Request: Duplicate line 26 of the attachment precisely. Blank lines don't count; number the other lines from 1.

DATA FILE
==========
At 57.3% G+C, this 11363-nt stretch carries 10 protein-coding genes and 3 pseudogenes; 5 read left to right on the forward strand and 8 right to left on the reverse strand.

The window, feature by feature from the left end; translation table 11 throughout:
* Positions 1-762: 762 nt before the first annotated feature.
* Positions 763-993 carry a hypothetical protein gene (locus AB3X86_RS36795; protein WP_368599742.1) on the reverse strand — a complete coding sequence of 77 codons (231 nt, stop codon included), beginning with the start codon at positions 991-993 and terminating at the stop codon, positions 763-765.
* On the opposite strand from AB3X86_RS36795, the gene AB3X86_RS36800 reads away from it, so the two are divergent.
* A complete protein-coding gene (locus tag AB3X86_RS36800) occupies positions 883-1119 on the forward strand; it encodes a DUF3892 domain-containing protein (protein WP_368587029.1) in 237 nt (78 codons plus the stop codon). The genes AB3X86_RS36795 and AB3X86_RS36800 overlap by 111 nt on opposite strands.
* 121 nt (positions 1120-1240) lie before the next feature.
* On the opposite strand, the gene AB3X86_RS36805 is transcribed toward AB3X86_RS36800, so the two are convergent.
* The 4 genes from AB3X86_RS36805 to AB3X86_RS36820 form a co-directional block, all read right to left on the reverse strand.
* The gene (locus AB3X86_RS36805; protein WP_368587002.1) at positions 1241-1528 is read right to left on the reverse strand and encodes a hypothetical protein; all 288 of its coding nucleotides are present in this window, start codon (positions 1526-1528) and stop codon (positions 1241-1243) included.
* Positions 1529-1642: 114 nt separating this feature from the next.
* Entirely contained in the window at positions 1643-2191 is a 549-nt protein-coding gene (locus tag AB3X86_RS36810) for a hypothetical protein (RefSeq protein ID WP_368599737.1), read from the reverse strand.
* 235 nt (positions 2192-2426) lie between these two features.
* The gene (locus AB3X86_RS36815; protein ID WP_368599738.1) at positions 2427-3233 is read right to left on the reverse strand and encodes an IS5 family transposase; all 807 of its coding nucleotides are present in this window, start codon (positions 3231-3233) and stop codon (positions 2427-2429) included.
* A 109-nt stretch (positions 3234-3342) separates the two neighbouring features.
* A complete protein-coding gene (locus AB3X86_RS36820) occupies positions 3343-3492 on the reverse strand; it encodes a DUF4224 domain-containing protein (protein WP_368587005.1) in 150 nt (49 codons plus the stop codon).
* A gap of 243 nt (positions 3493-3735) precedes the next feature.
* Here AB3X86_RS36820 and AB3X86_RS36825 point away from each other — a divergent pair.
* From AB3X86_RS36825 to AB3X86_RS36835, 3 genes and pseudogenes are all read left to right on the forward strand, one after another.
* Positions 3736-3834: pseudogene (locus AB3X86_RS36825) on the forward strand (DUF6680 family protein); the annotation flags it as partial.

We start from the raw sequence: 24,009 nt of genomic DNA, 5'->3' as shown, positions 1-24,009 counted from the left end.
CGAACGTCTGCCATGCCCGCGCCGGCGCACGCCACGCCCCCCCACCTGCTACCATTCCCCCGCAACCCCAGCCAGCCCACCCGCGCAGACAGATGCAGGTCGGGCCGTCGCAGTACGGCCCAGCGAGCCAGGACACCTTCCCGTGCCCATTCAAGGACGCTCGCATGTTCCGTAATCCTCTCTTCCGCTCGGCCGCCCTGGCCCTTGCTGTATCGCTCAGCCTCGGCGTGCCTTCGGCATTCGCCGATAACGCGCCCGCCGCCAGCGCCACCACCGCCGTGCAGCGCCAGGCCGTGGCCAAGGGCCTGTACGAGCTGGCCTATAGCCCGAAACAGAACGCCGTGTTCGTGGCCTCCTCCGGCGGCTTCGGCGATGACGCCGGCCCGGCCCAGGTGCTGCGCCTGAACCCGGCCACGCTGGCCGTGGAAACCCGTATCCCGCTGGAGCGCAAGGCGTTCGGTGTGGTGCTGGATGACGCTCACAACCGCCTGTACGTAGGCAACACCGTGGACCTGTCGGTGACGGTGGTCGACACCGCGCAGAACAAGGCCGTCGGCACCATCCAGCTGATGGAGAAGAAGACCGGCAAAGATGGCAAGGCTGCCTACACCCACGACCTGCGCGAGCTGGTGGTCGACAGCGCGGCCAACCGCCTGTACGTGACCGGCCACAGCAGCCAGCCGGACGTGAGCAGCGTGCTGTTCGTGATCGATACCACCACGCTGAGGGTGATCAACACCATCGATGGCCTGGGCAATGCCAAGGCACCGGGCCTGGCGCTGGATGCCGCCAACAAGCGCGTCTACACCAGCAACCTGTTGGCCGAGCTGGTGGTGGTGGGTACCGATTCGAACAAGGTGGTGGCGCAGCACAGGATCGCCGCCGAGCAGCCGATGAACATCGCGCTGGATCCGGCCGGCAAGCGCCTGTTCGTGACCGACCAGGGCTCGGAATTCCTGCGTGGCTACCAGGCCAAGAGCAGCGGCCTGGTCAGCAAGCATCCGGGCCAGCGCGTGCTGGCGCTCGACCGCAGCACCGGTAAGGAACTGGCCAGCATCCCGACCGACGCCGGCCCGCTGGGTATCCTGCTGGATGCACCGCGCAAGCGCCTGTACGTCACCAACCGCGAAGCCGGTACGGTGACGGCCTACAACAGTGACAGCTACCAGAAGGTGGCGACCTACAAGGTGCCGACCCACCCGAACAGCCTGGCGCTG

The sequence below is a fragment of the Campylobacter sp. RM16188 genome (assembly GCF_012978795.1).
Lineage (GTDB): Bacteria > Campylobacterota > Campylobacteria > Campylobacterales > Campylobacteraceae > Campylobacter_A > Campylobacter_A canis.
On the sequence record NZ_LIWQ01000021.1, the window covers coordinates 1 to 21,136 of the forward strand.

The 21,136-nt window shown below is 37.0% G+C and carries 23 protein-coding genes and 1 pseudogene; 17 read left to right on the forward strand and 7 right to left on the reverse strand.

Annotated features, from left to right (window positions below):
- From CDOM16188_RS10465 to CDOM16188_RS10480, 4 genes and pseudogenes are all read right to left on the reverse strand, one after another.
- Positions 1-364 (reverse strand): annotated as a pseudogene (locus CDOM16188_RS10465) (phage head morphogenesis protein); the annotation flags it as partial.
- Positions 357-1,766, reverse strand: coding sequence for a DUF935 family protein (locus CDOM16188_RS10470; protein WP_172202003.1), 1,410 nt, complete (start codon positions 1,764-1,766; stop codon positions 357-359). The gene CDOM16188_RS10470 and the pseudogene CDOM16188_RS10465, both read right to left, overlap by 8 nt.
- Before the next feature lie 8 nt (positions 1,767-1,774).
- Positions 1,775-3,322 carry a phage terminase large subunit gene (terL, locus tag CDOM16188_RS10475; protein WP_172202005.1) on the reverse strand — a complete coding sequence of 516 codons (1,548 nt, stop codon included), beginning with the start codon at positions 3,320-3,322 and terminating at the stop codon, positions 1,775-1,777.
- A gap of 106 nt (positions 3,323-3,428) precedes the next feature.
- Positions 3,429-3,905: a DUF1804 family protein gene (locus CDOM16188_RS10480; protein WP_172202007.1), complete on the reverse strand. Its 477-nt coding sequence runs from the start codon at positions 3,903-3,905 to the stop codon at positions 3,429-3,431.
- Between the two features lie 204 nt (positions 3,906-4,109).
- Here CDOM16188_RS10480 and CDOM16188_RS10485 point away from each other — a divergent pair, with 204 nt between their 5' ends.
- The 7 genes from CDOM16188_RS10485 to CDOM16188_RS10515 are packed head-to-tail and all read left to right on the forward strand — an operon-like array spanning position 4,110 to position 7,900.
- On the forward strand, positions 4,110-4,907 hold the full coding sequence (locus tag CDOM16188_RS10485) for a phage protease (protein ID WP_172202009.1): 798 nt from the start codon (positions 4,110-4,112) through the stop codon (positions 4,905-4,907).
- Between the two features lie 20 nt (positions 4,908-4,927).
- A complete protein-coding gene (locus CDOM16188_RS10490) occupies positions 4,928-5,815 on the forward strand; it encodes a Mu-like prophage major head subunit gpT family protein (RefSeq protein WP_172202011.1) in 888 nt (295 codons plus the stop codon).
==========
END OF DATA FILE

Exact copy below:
The 21,136-nt window shown below is 37.0% G+C and carries 23 protein-coding genes and 1 pseudogene; 17 read left to right on the forward strand and 7 right to left on the reverse strand.